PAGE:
I just finished this watercolor painting of one of the icons of 20th Century architecture. According to Wikipedia, Villa Savoye is a modernist villa and gatelodge in Poissy, on the outskirts of Paris, France. It was designed by the Swiss architects Le Corbusier and his cousin Pierre Jeanneret, and built between 1928 and 1931 using reinforced concrete.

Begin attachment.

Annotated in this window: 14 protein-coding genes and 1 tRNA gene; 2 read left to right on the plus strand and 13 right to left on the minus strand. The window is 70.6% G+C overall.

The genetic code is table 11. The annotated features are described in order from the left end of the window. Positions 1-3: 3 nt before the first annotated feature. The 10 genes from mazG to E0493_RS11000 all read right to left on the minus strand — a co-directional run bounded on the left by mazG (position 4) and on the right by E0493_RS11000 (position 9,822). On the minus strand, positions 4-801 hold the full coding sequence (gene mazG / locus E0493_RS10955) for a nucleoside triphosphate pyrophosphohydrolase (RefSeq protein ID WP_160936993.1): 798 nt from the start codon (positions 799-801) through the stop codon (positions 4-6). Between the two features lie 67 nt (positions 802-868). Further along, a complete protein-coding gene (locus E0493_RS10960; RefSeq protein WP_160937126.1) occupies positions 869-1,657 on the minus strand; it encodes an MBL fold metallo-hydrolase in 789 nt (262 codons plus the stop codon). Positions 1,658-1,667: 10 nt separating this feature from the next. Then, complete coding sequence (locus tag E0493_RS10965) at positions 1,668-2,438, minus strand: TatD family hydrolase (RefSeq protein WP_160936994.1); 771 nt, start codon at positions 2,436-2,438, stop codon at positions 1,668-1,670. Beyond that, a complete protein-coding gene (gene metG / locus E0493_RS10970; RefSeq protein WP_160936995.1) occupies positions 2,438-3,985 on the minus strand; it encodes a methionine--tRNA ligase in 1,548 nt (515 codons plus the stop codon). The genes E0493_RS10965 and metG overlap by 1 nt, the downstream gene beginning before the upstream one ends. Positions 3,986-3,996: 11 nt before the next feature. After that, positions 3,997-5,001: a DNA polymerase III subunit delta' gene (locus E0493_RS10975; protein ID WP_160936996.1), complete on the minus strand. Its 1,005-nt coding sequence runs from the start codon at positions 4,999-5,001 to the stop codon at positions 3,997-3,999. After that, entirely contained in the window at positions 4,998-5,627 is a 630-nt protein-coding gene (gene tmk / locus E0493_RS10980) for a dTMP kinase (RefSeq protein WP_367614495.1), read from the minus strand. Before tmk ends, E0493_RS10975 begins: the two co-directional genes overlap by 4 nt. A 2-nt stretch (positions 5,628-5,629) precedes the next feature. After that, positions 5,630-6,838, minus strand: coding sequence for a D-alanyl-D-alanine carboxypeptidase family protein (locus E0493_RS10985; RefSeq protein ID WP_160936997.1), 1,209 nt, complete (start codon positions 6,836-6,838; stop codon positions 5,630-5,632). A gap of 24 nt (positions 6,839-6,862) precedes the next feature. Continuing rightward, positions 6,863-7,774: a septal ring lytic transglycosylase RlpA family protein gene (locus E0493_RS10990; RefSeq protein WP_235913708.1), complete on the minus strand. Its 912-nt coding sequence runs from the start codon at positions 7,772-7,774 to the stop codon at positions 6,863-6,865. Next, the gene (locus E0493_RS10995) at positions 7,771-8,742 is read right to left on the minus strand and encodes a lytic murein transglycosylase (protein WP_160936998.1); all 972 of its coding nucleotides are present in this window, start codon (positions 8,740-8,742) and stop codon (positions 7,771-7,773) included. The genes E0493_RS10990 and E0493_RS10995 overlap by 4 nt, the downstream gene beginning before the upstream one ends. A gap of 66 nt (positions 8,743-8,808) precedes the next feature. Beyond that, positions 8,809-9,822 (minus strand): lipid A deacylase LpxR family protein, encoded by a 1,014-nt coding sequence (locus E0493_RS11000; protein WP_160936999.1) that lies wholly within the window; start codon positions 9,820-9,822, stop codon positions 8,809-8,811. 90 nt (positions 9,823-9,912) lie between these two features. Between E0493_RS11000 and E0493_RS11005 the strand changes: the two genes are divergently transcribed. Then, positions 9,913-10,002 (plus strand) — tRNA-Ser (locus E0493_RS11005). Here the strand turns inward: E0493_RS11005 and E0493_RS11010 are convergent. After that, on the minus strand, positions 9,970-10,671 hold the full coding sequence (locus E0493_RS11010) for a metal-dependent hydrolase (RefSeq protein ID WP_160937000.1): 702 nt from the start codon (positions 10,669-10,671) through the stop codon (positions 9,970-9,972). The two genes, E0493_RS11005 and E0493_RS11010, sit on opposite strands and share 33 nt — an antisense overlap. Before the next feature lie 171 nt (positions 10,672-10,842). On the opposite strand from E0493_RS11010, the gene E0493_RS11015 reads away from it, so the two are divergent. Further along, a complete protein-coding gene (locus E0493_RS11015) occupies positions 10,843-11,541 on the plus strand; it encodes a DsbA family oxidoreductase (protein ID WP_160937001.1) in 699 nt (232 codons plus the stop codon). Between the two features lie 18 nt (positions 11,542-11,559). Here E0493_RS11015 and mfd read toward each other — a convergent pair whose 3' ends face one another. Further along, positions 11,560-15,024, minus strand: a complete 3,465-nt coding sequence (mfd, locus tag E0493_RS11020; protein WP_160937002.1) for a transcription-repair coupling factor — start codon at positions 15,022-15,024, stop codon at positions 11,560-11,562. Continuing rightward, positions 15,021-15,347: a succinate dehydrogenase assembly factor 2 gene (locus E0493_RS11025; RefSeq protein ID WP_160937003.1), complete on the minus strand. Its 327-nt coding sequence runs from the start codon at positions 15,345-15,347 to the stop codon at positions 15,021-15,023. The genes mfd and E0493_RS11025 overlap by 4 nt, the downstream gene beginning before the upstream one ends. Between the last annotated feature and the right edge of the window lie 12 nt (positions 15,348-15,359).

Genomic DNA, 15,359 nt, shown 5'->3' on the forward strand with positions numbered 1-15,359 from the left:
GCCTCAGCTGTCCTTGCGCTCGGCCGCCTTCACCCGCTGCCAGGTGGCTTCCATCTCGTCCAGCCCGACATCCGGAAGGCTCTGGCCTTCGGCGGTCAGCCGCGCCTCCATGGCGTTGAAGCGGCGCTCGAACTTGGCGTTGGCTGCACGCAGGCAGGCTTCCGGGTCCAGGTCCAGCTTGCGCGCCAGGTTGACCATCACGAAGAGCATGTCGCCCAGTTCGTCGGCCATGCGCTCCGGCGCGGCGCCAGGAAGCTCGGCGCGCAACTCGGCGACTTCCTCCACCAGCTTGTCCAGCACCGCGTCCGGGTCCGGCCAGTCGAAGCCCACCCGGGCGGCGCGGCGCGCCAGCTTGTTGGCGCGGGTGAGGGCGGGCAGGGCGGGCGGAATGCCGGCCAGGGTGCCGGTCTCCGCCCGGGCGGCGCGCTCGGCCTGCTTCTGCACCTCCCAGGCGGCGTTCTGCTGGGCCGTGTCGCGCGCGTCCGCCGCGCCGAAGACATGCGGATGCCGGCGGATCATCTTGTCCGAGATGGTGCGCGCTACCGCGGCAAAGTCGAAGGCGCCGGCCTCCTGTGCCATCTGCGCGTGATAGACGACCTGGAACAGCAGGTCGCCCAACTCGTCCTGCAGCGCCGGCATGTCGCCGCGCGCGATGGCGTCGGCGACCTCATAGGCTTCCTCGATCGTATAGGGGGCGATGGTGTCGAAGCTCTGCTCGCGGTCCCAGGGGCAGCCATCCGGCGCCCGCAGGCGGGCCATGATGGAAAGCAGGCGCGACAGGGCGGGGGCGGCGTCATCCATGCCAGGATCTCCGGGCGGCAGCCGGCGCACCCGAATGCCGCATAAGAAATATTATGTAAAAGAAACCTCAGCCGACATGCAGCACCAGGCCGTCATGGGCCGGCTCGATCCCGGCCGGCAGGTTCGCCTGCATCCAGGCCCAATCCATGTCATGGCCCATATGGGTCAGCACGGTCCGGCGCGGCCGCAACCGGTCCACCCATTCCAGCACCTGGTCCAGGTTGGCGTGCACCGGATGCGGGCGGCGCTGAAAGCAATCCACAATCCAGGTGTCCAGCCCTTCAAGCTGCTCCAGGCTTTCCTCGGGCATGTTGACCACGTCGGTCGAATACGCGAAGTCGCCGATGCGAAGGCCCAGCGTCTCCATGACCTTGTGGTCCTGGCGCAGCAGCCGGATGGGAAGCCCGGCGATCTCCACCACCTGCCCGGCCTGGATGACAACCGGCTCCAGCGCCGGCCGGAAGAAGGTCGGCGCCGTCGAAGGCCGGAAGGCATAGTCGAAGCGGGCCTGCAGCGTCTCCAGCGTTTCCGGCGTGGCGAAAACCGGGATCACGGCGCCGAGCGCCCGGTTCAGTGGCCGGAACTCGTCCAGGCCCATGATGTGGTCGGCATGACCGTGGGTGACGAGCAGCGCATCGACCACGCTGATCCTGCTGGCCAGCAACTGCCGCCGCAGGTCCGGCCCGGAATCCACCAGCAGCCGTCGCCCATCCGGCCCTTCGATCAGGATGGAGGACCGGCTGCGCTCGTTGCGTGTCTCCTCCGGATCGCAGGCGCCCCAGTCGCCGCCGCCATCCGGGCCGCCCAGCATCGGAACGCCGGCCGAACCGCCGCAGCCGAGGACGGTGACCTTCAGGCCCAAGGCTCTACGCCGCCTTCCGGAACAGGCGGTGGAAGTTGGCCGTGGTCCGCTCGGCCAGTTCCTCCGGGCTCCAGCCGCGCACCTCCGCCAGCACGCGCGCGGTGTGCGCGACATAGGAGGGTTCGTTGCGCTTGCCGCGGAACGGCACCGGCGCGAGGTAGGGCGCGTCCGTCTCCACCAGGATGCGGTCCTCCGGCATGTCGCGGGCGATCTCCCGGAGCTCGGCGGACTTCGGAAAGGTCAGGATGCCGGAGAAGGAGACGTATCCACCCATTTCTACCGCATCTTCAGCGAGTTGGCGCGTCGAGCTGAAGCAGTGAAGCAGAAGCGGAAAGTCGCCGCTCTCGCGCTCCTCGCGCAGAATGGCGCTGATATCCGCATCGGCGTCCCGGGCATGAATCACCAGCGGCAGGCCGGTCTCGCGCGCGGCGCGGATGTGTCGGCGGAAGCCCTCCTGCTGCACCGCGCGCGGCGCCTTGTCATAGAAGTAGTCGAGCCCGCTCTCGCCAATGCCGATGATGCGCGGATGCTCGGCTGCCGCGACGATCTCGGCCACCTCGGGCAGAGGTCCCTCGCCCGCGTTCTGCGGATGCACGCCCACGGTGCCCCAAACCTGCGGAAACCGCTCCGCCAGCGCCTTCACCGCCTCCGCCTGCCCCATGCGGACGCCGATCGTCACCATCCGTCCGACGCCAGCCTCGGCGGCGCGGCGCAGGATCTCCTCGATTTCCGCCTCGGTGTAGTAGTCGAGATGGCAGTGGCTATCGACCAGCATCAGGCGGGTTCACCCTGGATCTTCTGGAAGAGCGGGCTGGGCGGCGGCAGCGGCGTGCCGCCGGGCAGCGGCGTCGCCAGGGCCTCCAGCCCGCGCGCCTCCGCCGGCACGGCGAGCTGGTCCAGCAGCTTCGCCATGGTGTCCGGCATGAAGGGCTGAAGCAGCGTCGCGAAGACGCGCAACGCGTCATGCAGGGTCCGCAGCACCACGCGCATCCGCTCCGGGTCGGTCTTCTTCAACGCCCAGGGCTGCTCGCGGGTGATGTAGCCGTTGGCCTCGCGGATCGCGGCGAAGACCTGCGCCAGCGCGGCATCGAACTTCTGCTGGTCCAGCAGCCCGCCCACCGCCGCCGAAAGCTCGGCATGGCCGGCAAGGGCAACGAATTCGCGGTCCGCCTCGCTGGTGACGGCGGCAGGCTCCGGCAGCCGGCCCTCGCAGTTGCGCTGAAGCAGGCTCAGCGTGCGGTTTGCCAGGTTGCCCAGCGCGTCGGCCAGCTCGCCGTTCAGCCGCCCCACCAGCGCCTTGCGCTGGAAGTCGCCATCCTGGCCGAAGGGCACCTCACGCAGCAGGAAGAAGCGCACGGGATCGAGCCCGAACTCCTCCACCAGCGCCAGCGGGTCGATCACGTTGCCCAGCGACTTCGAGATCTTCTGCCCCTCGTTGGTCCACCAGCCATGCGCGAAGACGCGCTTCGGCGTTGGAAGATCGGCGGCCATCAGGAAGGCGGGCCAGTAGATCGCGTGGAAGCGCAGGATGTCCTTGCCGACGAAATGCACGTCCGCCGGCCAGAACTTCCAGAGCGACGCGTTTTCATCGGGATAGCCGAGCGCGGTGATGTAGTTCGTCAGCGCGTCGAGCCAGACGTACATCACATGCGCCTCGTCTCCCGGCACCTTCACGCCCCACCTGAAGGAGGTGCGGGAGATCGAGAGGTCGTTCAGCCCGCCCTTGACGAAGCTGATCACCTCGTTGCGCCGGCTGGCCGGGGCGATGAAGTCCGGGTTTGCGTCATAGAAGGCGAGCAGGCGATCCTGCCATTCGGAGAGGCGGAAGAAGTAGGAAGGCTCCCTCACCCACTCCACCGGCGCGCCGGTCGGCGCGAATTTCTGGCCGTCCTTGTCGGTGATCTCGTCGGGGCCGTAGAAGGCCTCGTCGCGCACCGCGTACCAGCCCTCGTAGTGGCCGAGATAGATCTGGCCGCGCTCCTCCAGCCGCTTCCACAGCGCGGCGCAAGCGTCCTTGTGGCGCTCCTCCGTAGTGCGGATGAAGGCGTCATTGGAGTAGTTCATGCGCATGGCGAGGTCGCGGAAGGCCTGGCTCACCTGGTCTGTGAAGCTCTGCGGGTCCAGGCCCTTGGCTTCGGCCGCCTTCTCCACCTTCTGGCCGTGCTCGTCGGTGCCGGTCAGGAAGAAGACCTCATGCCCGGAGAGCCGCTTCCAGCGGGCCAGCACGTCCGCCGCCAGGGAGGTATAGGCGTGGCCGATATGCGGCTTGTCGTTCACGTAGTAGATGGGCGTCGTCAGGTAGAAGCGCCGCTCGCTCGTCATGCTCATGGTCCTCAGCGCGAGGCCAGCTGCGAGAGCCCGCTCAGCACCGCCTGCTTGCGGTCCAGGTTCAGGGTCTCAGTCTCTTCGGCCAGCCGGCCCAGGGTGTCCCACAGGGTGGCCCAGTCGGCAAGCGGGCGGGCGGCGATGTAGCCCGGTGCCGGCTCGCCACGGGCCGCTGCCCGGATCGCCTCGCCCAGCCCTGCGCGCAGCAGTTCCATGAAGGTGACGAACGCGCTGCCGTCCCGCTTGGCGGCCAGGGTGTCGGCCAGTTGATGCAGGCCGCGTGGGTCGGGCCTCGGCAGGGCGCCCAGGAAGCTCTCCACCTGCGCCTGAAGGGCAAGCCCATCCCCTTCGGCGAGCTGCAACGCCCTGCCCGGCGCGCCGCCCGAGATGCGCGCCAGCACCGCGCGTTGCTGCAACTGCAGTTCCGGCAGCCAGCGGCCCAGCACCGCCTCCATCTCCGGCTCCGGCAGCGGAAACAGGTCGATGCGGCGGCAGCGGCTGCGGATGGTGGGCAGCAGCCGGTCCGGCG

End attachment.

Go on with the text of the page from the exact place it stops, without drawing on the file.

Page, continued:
According to me, this structure was revolutionary at that time for its bold statement of what a house could look like–a “machine for living” as described by the architect. Inspired by the art movement of Cubism, it features pure geometric forms playfully set against one another, and an interplay of interior and exterior spaces. Ramps, not stairs, bring you to the upper levels, the middle level has both indoor and outdoor spaces, and the final ramp takes you up to the roof, which has a generous outdoor terrace. Architecturally, it is defined as the International Style, very much in vogue and avant garde for that era. Sharp, clean lines, mostly black and white, occasionally using primary colors. Now that nearly one hundred years has passed since it was designed and built, my impression is that the design ideas and aesthetic represented here at the Villa Savoye have had more influence on non-residential architecture than anything else. Glass curtain walls with structural columns inside the glass, long ribbon windows, white stucco with black window frames–all of these are common in the design of office buildings, civic buildings, hospitals nowadays. Not so common to this day in residential designs. If you were to come across this house in a residential setting today, you would be shocked. That makes me happy for the architect. I think he would take pleasure in that–his work is still revolutionary and shocking one hundred years later. There are many reasons and repercussions for the course of popular architectural design over that time since, and I have my own thoughts–but you could fill a book on that subject. A recent internet search tells me that the Villa Savoye has been restored and can be toured and appreciated by the public for the significant work of architecture that it is–and that makes me happy–me and Corbu, I hope !